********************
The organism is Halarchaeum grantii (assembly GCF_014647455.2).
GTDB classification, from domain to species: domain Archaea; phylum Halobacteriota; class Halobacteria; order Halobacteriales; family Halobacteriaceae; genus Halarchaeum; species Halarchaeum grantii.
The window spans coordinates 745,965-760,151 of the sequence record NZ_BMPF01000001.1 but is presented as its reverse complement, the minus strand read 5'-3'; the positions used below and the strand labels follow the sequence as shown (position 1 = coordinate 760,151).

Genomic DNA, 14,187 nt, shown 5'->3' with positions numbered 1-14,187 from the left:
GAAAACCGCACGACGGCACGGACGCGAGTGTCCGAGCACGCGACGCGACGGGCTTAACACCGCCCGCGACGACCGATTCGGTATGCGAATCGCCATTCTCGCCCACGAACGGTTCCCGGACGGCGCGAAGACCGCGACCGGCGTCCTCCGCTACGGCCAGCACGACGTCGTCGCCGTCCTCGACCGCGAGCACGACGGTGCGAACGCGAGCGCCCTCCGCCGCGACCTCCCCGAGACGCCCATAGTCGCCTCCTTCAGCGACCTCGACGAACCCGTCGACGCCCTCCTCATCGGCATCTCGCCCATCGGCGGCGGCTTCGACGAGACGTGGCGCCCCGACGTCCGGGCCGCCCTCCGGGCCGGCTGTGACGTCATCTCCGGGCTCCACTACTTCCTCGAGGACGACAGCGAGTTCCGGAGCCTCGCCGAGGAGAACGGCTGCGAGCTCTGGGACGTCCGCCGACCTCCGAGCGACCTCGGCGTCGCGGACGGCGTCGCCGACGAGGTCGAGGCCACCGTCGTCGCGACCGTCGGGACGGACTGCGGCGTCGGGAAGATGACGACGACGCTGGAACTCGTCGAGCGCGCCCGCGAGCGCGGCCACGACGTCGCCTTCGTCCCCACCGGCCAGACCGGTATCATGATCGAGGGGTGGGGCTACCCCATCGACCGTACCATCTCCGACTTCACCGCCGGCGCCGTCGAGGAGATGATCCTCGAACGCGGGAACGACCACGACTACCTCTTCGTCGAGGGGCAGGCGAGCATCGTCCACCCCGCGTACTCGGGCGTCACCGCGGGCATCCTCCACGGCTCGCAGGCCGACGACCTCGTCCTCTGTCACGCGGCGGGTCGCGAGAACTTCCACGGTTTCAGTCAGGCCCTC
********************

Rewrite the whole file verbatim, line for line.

The organism is Halarchaeum grantii (assembly GCF_014647455.2).
GTDB classification, from domain to species: domain Archaea; phylum Halobacteriota; class Halobacteria; order Halobacteriales; family Halobacteriaceae; genus Halarchaeum; species Halarchaeum grantii.
The window spans coordinates 745,965-760,151 of the sequence record NZ_BMPF01000001.1 but is presented as its reverse complement, the minus strand read 5'-3'; the positions used below and the strand labels follow the sequence as shown (position 1 = coordinate 760,151).

Genomic DNA, 14,187 nt, shown 5'->3' with positions numbered 1-14,187 from the left:
GAAAACCGCACGACGGCACGGACGCGAGTGTCCGAGCACGCGACGCGACGGGCTTAACACCGCCCGCGACGACCGATTCGGTATGCGAATCGCCATTCTCGCCCACGAACGGTTCCCGGACGGCGCGAAGACCGCGACCGGCGTCCTCCGCTACGGCCAGCACGACGTCGTCGCCGTCCTCGACCGCGAGCACGACGGTGCGAACGCGAGCGCCCTCCGCCGCGACCTCCCCGAGACGCCCATAGTCGCCTCCTTCAGCGACCTCGACGAACCCGTCGACGCCCTCCTCATCGGCATCTCGCCCATCGGCGGCGGCTTCGACGAGACGTGGCGCCCCGACGTCCGGGCCGCCCTCCGGGCCGGCTGTGACGTCATCTCCGGGCTCCACTACTTCCTCGAGGACGACAGCGAGTTCCGGAGCCTCGCCGAGGAGAACGGCTGCGAGCTCTGGGACGTCCGCCGACCTCCGAGCGACCTCGGCGTCGCGGACGGCGTCGCCGACGAGGTCGAGGCCACCGTCGTCGCGACCGTCGGGACGGACTGCGGCGTCGGGAAGATGACGACGACGCTGGAACTCGTCGAGCGCGCCCGCGAGCGCGGCCACGACGTCGCCTTCGTCCCCACCGGCCAGACCGGTATCATGATCGAGGGGTGGGGCTACCCCATCGACCGTACCATCTCCGACTTCACCGCCGGCGCCGTCGAGGAGATGATCCTCGAACGCGGGAACGACCACGACTACCTCTTCGTCGAGGGGCAGGCGAGCATCGTCCACCCCGCGTACTCGGGCGTCACCGCGGGCATCCTCCACGGCTCGCAGGCCGACGACCTCGTCCTCTGTCACGCGGCGGGTCGCGAGAACTTCCACGGTTTCAGTCAGGCCCTC